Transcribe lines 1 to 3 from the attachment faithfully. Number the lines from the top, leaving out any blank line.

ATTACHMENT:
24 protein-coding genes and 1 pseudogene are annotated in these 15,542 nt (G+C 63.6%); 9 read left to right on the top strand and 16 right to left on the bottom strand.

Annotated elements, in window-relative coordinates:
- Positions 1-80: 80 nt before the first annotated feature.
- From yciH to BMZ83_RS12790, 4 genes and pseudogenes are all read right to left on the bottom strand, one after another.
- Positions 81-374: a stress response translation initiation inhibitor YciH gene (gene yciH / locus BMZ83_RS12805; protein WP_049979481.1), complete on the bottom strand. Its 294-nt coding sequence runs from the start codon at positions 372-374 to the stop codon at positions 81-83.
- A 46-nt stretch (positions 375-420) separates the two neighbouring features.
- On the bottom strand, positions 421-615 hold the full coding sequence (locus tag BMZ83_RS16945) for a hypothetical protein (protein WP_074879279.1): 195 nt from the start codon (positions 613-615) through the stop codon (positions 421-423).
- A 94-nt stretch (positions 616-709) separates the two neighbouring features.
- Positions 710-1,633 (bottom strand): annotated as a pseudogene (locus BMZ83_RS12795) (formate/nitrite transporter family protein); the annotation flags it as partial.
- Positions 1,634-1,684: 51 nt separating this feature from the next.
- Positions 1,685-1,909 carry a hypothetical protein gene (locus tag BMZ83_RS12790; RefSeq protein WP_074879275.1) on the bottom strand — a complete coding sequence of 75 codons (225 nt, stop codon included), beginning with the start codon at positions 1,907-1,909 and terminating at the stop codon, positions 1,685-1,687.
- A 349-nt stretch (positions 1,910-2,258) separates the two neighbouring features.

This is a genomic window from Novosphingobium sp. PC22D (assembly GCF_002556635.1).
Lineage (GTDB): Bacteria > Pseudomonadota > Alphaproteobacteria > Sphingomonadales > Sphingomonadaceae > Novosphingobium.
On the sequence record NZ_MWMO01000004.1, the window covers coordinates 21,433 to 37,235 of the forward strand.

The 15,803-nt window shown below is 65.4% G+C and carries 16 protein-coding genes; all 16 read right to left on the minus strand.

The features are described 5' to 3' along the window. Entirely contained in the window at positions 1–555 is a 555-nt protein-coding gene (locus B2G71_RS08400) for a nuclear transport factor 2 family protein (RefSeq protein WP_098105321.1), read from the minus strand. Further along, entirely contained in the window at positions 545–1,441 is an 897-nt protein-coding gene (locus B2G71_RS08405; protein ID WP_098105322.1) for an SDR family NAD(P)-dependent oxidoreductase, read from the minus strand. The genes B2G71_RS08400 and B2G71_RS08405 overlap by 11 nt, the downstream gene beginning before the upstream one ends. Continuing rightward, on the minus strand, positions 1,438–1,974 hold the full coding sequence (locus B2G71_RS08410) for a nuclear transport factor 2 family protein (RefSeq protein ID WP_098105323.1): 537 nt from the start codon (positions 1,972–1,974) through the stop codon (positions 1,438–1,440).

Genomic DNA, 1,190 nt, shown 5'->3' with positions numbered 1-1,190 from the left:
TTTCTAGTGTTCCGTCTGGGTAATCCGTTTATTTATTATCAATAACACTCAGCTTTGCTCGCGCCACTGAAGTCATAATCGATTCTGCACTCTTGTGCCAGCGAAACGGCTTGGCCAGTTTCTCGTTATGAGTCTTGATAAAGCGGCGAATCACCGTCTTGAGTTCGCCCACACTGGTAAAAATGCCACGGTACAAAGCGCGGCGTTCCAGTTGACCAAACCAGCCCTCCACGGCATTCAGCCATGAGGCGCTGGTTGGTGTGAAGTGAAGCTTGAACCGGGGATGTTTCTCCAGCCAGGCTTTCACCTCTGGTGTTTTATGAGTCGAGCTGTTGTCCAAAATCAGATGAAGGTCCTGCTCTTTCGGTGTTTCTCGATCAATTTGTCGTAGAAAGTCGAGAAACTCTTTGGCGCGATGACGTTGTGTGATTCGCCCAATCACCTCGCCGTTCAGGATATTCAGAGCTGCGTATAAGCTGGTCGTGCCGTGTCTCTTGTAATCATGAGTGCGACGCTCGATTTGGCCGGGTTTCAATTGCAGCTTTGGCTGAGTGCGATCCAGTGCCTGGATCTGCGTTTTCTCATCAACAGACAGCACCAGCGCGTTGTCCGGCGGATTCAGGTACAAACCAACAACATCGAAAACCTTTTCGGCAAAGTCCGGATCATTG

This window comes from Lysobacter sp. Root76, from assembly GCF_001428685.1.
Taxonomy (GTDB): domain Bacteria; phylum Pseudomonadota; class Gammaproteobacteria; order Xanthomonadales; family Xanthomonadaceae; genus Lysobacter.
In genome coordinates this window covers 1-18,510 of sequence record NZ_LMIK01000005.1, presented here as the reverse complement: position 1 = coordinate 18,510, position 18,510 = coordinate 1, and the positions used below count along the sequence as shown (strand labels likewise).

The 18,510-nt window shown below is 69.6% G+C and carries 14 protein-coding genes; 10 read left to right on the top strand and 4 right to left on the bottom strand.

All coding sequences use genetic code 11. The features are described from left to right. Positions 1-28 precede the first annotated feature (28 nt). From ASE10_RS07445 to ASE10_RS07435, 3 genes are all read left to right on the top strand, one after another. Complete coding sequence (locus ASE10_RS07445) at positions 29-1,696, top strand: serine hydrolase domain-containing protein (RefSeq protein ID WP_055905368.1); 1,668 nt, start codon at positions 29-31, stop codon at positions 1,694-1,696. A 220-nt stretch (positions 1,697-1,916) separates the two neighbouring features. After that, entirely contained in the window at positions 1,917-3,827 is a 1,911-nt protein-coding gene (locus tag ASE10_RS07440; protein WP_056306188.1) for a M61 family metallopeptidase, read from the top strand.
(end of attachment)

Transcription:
24 protein-coding genes and 1 pseudogene are annotated in these 15,542 nt (G+C 63.6%); 9 read left to right on the top strand and 16 right to left on the bottom strand.

Annotated elements, in window-relative coordinates:
- Positions 1-80: 80 nt before the first annotated feature.